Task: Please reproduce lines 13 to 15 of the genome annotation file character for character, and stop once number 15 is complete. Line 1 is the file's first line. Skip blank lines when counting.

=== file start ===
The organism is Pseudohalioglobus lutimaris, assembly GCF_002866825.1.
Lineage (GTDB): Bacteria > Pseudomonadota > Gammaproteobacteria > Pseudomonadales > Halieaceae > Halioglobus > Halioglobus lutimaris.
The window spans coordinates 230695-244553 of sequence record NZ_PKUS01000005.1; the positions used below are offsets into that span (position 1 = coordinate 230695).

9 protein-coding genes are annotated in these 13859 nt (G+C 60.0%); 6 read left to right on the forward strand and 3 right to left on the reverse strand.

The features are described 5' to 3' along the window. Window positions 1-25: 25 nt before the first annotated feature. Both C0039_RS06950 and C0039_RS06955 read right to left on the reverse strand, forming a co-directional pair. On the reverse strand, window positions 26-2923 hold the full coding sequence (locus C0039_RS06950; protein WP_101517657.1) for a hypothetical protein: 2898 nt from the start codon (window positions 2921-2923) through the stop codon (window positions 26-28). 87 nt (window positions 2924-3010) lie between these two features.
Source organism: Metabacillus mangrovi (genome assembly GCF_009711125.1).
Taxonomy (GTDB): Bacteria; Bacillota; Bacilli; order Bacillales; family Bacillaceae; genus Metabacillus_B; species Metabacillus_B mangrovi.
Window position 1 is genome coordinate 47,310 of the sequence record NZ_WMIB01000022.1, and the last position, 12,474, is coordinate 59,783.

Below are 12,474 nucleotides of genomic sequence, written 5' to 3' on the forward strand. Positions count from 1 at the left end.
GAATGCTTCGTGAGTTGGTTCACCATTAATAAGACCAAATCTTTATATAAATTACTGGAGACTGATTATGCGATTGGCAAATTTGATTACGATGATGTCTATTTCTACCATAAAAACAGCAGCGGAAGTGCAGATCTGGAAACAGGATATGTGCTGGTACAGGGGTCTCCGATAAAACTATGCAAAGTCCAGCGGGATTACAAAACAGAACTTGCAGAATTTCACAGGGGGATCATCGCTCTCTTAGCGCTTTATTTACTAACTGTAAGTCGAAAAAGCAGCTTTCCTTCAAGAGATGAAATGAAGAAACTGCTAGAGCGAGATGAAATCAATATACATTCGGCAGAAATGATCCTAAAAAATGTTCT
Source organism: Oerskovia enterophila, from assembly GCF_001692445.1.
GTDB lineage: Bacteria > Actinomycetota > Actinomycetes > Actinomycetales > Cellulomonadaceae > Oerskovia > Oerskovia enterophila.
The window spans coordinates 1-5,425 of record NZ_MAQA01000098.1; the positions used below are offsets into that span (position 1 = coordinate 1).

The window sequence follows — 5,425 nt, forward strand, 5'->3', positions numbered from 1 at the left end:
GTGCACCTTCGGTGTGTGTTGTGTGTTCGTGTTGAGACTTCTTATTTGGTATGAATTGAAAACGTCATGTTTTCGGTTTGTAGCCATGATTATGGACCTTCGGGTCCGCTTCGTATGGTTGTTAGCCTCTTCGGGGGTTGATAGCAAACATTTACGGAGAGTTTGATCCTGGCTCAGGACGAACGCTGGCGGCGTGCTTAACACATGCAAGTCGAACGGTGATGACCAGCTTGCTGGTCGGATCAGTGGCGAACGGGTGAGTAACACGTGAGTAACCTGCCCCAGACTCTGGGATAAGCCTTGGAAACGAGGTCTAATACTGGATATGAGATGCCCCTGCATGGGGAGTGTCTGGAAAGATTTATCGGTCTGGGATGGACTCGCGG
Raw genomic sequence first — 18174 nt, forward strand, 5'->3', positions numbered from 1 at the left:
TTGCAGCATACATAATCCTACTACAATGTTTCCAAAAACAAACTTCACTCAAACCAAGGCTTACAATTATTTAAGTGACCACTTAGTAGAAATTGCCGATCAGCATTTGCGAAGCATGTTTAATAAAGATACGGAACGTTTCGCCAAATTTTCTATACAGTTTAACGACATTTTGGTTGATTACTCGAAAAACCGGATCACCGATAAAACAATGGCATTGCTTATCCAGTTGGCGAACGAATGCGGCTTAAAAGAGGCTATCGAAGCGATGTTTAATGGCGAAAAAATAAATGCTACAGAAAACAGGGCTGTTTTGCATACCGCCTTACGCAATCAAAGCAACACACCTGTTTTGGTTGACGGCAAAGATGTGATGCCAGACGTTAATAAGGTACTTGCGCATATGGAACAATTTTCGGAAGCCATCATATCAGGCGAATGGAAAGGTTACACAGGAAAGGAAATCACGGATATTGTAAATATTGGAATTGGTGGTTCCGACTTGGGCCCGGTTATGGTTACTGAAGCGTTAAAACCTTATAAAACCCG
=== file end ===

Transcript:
The window spans coordinates 1-5,425 of record NZ_MAQA01000098.1; the positions used below are offsets into that span (position 1 = coordinate 1).

The window sequence follows — 5,425 nt, forward strand, 5'->3', positions numbered from 1 at the left end:
GTGCACCTTCGGTGTGTGTTGTGTGTTCGTGTTGAGACTTCTTATTTGGTATGAATTGAAAACGTCATGTTTTCGGTTTGTAGCCATGATTATGGACCTTCGGGTCCGCTTCGTATGGTTGTTAGCCTCTTCGGGGGTTGATAGCAAACATTTACGGAGAGTTTGATCCTGGCTCAGGACGAACGCTGGCGGCGTGCTTAACACATGCAAGTCGAACGGTGATGACCAGCTTGCTGGTCGGATCAGTGGCGAACGGGTGAGTAACACGTGAGTAACCTGCCCCAGACTCTGGGATAAGCCTTGGAAACGAGGTCTAATACTGGATATGAGATGCCCCTGCATGGGGAGTGTCTGGAAAGATTTATCGGTCTGGGATGGACTCGCGG